The Baltimore Sun

After getting booted from American Idol during Season 5, Chris Daughtry knew that his musical career had received a major push nonetheless.

"The show got me in front of a huge audience," says the bald rocker. "The main thing was getting my voice heard by more than just 15 people in a bar."

He soon signed with 19 Entertainment and RCA Records, which holds contracts with fellow Idol alumni, including Kelly Clarkson and Bo Bice. Then he formed a band he named after himself. Not long after the debut CD Daughtry was released in 2006, the singer-songwriter from North Carolina struck gold, then platinum again and again. The album, boasting expertly crafted pieces of pop-rock radio candy, has sold more than 4 million copies. Its popularity has been strong for two years.

"I don't think you ever really know how an album will do," says Daughtry, whose band opens for Bon Jovi at Washington's Verizon Center tonight. "We had the fans from Idol, but that's only going to take you so far. But extreme radio play helped transcend the Idol fans. [There] was obviously more to the music than what you expect from American Idol."

As a contestant on the show, Daughtry stood out with his earnest, decidedly humorless approach to post-grunge pop-rock. It's a style he had been nurturing well before appearing on American Idol. Daughtry, 28, was inspired in high school by bands such as Bush, Live and Stone Temple Pilots, and later by the riotous hip-hop of Public Enemy and House of Pain.

"You could feel the honesty in the music then," says Daughtry, who last week was at a tour stop in Milwaukee. "It was raw, real music. It was something about it that sucked you in."

While still in high school, he formed a band called Cadence that went nowhere. He joined another group, Absent Element, soon after graduation. That also fizzled.

When he didn't make the cut for Rock Star: INXS, a CBS singing contest, Daughtry auditioned in Denver for the enormously more popular Idol. Early during his stint on the show, Daughtry sang an inspired version of a Fuel song and was offered the spot as the band's lead singer after he was voted off. Instead, he decided to form the band Daughtry.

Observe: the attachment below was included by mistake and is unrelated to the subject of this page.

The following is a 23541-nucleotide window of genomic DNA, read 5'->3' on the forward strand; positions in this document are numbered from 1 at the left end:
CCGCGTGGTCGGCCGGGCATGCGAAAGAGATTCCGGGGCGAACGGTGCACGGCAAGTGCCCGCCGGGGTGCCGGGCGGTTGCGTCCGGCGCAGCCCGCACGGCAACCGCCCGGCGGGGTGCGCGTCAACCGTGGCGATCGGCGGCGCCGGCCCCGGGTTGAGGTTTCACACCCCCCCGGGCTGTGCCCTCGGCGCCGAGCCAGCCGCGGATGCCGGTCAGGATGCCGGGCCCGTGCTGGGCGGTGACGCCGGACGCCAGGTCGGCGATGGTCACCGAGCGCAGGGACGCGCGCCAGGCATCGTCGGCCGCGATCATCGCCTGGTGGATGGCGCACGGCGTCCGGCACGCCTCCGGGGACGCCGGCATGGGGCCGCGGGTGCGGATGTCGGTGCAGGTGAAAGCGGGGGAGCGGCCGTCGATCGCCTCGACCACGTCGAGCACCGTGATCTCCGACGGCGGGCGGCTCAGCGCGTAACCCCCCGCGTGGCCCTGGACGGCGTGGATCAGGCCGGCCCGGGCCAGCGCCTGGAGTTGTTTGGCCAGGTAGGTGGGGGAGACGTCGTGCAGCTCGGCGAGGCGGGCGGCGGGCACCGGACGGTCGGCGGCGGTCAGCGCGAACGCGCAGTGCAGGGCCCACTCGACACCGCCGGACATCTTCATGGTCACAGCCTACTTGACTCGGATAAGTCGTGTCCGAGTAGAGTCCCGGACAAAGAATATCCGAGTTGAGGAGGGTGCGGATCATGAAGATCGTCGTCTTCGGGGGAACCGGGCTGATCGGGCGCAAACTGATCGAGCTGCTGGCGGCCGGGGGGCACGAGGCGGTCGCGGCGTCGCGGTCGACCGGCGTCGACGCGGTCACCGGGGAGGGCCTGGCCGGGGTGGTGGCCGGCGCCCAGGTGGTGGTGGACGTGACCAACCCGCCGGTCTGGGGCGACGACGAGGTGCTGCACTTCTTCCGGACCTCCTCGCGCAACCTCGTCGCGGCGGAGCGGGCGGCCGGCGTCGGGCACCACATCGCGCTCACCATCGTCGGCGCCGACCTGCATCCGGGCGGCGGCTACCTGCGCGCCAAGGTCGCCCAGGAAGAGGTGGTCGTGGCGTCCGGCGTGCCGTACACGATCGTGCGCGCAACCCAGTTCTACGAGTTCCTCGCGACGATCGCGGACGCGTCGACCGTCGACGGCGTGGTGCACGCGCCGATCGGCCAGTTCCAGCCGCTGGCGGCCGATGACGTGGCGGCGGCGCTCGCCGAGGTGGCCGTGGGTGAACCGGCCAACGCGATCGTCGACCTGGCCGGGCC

"I've never been a solo act," the singer says. "It never seemed real to me to just have a backing band."

But the group Daughtry - which includes guitarist Josh Steely, guitarist Brian Craddock, bassist Josh Paul and drummer Joey Barnes - is still very much about the music of its lead singer and namesake. He wrote or co-wrote all of the songs on the album, including the power hits "It's Not Over" and "Over You." The tunes are underscored by loud, guitar-anchored arrangements overseen by Howard Benson, perhaps best known for his work with My Chemical Romance.

The CD follows the template set by the bands Daughtry admired in high school. But his songs feature stronger hooks, buttressed by his rough-around-the-edges style.

For the next album, which the band is writing, Daughtry plans to share more of the spotlight with the other members as he pushes the music in different directions. No release date has been set.

"You're always going to run into people at the label wanting a guaranteed hit," Daughtry says with a chuckle. "But you want to feel creative. It's about finding that balance without sacrificing who you are. How we're going to do that, I don't know."

See Daughtry with Bon Jovi at the Verizon Center at 7:30 tonight. The arena is at 601 F St. N.W. in Washington. Tickets are $49.50-$132.50 and are available through Ticketmaster by calling 410-547-7328 or going to

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